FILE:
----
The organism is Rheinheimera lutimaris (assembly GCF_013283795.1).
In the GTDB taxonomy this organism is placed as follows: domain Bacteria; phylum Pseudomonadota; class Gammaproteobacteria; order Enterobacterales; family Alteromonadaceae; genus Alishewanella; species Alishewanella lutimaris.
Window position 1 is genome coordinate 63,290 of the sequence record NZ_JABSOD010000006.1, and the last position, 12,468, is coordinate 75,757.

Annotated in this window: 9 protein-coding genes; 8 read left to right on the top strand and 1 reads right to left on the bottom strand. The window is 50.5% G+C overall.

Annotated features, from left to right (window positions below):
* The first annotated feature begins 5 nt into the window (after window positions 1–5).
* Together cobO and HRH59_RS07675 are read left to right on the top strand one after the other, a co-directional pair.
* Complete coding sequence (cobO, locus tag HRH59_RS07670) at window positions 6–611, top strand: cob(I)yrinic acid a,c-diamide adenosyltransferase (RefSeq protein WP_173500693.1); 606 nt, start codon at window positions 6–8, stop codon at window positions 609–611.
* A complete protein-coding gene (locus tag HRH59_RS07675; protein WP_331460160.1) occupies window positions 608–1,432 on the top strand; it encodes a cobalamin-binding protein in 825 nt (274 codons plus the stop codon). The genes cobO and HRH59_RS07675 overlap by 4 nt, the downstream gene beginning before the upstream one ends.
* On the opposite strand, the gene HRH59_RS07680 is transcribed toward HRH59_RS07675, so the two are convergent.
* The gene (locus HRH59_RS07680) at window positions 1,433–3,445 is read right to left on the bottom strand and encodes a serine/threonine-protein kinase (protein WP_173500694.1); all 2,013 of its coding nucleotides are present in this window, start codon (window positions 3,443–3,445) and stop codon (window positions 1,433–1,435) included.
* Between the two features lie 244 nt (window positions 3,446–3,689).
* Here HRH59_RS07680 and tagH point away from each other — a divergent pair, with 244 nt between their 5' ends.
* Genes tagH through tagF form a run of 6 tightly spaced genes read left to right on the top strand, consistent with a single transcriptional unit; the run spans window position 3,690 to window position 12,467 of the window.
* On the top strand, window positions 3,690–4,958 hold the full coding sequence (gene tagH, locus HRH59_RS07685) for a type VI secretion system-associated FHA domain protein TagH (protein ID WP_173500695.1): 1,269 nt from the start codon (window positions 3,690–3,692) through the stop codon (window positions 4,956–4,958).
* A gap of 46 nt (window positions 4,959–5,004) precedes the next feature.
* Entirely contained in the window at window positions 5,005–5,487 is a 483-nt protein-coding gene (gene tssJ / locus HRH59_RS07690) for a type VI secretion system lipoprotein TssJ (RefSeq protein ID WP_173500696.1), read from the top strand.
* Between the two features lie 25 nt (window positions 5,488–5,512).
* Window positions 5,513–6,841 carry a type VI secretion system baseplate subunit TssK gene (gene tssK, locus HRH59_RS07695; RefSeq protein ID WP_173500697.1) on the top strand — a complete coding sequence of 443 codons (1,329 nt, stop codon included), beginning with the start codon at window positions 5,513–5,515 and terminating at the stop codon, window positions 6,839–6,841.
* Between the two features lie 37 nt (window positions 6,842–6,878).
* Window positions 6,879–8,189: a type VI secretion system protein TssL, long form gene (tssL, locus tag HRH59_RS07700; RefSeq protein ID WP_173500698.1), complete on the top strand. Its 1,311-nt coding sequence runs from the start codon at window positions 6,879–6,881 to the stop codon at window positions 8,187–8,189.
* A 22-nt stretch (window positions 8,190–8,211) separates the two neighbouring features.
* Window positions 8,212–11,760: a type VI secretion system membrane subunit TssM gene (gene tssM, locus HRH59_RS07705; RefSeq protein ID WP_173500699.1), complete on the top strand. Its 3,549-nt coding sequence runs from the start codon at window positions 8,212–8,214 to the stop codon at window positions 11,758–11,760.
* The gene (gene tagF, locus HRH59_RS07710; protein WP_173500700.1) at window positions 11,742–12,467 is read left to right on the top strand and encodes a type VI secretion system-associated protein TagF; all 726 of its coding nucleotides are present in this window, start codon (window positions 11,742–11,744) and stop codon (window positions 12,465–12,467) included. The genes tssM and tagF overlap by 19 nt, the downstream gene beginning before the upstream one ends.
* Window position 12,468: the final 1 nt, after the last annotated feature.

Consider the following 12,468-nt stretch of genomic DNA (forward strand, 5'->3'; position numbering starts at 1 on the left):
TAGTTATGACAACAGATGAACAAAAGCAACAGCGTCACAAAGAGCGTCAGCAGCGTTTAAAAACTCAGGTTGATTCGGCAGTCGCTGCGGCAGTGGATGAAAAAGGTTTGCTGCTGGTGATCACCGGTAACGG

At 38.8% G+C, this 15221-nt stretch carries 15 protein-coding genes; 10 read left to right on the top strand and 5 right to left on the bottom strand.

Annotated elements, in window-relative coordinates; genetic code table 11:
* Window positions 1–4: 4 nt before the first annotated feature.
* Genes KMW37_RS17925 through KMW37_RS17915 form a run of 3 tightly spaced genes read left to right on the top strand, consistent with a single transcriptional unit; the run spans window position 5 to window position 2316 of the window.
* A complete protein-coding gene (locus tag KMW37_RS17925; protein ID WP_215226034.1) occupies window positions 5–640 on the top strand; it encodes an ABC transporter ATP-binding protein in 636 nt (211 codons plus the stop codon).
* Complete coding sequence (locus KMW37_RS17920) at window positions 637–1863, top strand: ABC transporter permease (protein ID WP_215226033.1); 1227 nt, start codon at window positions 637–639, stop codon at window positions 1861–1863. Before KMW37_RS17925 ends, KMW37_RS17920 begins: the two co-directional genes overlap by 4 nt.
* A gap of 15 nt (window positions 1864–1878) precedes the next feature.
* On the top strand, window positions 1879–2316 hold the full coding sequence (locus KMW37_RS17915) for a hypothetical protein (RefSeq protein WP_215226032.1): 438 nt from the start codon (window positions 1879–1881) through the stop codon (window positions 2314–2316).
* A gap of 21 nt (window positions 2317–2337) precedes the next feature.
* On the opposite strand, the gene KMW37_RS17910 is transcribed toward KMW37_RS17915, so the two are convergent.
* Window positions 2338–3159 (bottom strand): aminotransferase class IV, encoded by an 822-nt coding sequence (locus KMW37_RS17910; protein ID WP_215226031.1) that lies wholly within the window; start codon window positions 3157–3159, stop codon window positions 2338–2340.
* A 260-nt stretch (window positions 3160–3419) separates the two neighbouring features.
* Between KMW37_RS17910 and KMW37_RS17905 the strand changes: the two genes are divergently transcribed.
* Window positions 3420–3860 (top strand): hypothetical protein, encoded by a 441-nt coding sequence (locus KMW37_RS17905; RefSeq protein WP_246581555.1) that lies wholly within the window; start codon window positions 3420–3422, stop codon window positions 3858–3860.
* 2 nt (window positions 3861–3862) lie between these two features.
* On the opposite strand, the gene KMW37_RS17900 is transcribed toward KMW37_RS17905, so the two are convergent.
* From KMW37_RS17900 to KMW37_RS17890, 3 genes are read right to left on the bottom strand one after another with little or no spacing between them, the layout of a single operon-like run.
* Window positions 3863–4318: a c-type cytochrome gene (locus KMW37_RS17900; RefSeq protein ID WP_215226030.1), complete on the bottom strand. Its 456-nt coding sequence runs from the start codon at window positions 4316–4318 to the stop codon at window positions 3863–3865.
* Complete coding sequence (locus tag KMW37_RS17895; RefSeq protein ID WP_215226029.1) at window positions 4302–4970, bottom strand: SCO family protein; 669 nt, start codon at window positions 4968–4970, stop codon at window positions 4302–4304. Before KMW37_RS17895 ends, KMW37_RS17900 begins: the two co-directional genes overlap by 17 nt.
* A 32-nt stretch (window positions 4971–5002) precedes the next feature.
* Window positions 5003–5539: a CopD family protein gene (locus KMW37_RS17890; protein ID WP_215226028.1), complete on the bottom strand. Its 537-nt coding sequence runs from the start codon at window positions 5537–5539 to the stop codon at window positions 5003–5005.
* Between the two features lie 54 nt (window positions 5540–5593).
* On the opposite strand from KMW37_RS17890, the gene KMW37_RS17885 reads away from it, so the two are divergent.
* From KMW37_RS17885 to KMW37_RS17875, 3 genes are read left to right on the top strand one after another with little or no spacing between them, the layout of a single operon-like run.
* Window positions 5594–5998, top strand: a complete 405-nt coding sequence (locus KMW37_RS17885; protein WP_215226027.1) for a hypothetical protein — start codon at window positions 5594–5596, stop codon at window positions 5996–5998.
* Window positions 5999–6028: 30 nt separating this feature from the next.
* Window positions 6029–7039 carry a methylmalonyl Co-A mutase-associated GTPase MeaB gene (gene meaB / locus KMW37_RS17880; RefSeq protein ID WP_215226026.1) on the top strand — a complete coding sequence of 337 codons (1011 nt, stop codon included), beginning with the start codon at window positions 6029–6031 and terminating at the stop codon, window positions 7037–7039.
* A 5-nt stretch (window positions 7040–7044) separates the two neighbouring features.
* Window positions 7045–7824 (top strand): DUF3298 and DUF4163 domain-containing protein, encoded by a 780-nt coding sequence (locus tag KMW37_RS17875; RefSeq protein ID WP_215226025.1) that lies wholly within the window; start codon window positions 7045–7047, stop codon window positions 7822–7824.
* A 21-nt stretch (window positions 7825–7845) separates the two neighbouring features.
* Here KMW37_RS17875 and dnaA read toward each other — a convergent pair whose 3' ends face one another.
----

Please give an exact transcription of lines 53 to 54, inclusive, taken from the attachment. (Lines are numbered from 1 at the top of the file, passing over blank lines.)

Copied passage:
* Window positions 5999–6028: 30 nt separating this feature from the next.
* Window positions 6029–7039 carry a methylmalonyl Co-A mutase-associated GTPase MeaB gene (gene meaB / locus KMW37_RS17880; RefSeq protein ID WP_215226026.1) on the top strand — a complete coding sequence of 337 codons (1011 nt, stop codon included), beginning with the start codon at window positions 6029–6031 and terminating at the stop codon, window positions 7037–7039.